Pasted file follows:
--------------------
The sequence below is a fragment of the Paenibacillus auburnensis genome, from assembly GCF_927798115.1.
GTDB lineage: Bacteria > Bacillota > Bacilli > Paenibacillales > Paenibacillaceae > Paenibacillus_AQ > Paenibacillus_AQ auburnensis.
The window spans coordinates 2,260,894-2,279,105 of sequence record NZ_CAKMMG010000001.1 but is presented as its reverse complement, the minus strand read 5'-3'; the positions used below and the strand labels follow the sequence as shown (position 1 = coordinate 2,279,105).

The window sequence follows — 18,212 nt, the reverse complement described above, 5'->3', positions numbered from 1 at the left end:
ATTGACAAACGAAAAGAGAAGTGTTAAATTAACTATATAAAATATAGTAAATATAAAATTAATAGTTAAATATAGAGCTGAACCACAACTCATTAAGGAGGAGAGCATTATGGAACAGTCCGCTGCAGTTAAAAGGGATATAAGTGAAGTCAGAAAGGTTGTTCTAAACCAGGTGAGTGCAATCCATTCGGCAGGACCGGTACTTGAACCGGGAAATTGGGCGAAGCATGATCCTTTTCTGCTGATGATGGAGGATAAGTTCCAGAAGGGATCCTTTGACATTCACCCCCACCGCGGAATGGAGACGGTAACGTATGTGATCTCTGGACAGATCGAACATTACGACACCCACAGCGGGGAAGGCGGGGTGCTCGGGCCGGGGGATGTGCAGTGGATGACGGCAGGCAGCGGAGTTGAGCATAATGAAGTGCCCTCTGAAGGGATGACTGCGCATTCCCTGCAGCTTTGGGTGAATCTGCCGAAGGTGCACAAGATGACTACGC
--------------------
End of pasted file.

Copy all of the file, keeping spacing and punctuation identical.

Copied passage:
The sequence below is a fragment of the Paenibacillus auburnensis genome, from assembly GCF_927798115.1.
GTDB lineage: Bacteria > Bacillota > Bacilli > Paenibacillales > Paenibacillaceae > Paenibacillus_AQ > Paenibacillus_AQ auburnensis.
The window spans coordinates 2,260,894-2,279,105 of sequence record NZ_CAKMMG010000001.1 but is presented as its reverse complement, the minus strand read 5'-3'; the positions used below and the strand labels follow the sequence as shown (position 1 = coordinate 2,279,105).

The window sequence follows — 18,212 nt, the reverse complement described above, 5'->3', positions numbered from 1 at the left end:
ATTGACAAACGAAAAGAGAAGTGTTAAATTAACTATATAAAATATAGTAAATATAAAATTAATAGTTAAATATAGAGCTGAACCACAACTCATTAAGGAGGAGAGCATTATGGAACAGTCCGCTGCAGTTAAAAGGGATATAAGTGAAGTCAGAAAGGTTGTTCTAAACCAGGTGAGTGCAATCCATTCGGCAGGACCGGTACTTGAACCGGGAAATTGGGCGAAGCATGATCCTTTTCTGCTGATGATGGAGGATAAGTTCCAGAAGGGATCCTTTGACATTCACCCCCACCGCGGAATGGAGACGGTAACGTATGTGATCTCTGGACAGATCGAACATTACGACACCCACAGCGGGGAAGGCGGGGTGCTCGGGCCGGGGGATGTGCAGTGGATGACGGCAGGCAGCGGAGTTGAGCATAATGAAGTGCCCTCTGAAGGGATGACTGCGCATTCCCTGCAGCTTTGGGTGAATCTGCCGAAGGTGCACAAGATGACTACGC